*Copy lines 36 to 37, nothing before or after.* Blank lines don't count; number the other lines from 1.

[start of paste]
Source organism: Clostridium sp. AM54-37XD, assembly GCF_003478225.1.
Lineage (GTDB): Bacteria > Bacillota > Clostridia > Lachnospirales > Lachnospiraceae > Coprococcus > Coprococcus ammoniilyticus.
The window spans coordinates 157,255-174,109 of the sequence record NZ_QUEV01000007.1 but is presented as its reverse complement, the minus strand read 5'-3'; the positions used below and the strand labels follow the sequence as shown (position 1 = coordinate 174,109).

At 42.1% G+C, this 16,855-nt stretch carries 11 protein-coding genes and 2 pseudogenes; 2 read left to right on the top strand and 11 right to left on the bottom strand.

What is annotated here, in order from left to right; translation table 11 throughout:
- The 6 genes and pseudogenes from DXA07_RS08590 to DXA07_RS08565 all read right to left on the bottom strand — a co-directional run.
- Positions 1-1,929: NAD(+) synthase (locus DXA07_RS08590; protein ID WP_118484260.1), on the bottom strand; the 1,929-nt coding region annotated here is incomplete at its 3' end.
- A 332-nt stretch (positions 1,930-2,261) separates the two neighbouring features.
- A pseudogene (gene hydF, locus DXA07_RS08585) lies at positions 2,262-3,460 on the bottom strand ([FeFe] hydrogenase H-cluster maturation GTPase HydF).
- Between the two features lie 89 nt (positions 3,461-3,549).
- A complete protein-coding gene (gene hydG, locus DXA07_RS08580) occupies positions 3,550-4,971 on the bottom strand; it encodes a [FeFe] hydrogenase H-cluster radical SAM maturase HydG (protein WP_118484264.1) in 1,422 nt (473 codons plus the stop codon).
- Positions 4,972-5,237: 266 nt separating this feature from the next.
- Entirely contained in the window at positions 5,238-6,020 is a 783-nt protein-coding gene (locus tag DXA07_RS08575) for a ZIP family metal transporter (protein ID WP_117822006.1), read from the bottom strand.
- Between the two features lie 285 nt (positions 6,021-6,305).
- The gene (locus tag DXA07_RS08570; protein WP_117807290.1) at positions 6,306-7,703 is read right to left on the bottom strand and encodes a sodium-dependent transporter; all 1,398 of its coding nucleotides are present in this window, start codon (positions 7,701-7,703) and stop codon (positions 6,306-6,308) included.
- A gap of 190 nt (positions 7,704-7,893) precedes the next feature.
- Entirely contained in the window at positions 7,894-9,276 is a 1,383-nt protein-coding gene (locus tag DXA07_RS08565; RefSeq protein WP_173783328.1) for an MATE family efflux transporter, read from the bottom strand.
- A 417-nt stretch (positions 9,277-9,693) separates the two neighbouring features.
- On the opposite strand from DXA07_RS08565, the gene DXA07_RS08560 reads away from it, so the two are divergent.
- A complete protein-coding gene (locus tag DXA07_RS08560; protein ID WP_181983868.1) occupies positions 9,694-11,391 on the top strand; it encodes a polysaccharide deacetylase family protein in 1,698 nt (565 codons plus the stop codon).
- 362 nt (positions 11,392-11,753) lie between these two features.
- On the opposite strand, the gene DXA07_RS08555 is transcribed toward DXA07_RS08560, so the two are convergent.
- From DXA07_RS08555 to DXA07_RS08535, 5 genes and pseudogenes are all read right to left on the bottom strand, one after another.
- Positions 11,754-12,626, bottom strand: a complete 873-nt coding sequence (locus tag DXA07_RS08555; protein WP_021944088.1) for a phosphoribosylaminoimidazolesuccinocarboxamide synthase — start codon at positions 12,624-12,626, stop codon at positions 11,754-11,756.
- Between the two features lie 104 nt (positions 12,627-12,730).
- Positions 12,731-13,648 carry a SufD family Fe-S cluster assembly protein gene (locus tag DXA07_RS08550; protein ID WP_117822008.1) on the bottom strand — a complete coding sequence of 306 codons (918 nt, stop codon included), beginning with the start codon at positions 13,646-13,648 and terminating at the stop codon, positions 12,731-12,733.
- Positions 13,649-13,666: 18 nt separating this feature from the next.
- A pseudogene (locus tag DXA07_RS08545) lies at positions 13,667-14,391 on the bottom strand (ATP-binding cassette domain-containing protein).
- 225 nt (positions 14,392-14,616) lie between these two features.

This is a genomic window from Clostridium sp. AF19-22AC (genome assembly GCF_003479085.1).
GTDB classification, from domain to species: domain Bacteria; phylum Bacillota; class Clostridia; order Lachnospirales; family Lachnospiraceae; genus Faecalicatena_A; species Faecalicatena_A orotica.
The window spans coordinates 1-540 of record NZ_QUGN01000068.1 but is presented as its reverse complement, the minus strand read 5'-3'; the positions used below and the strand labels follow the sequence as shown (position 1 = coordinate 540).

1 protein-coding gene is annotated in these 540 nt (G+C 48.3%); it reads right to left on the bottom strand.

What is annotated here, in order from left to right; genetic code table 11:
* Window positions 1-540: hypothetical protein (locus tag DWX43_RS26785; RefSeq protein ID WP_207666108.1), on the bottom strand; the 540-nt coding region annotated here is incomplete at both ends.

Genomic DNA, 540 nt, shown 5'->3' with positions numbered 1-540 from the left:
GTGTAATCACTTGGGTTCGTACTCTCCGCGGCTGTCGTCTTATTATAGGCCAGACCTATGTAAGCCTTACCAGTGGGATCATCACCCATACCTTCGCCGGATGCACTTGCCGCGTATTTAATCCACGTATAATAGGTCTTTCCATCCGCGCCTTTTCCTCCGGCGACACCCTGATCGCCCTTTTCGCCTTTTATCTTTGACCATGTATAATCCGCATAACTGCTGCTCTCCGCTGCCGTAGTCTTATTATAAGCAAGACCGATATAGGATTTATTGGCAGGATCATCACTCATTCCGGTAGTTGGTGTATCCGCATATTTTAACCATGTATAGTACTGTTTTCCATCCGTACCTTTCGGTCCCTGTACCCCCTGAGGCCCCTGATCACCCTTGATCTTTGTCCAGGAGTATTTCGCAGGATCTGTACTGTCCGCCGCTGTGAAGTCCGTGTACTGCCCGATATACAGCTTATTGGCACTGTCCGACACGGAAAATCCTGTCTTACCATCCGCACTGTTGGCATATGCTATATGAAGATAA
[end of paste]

Genomic DNA, 540 nt, shown 5'->3' with positions numbered 1-540 from the left:
GTGTAATCACTTGGGTTCGTACTCTCCGCGGCTGTCGTCTTATTATAGGCCAGACCTATGTAAGCCTTACCAGTGGGATCATCACCCATACCTTCGCCGGATGCACTTGCCGCGTATTTAATCCACGTATAATAGGTCTTTCCATCCGCGCCTTTTCCTCCGGCGACACCCTGATCGCCCTTTTCGCCTTTTATCTTTGACCATGTATAATCCGCATAACTGCTGCTCTCCGCTGCCGTAGTCTTATTATAAGCAAGACCGATATAGGATTTATTGGCAGGATCATCACTCATTCCGGTAGTTGGTGTATCCGCATATTTTAACCATGTATAGTACTGTTTTCCATCCGTACCTTTCGGTCCCTGTACCCCCTGAGGCCCCTGATCACCCTTGATCTTTGTCCAGGAGTATTTCGCAGGATCTGTACTGTCCGCCGCTGTGAAGTCCGTGTACTGCCCGATATACAGCTTATTGGCACTGTCCGACACGGAAAATCCTGTCTTACCATCCGCACTGTTGGCATATGCTATATGAAGATAA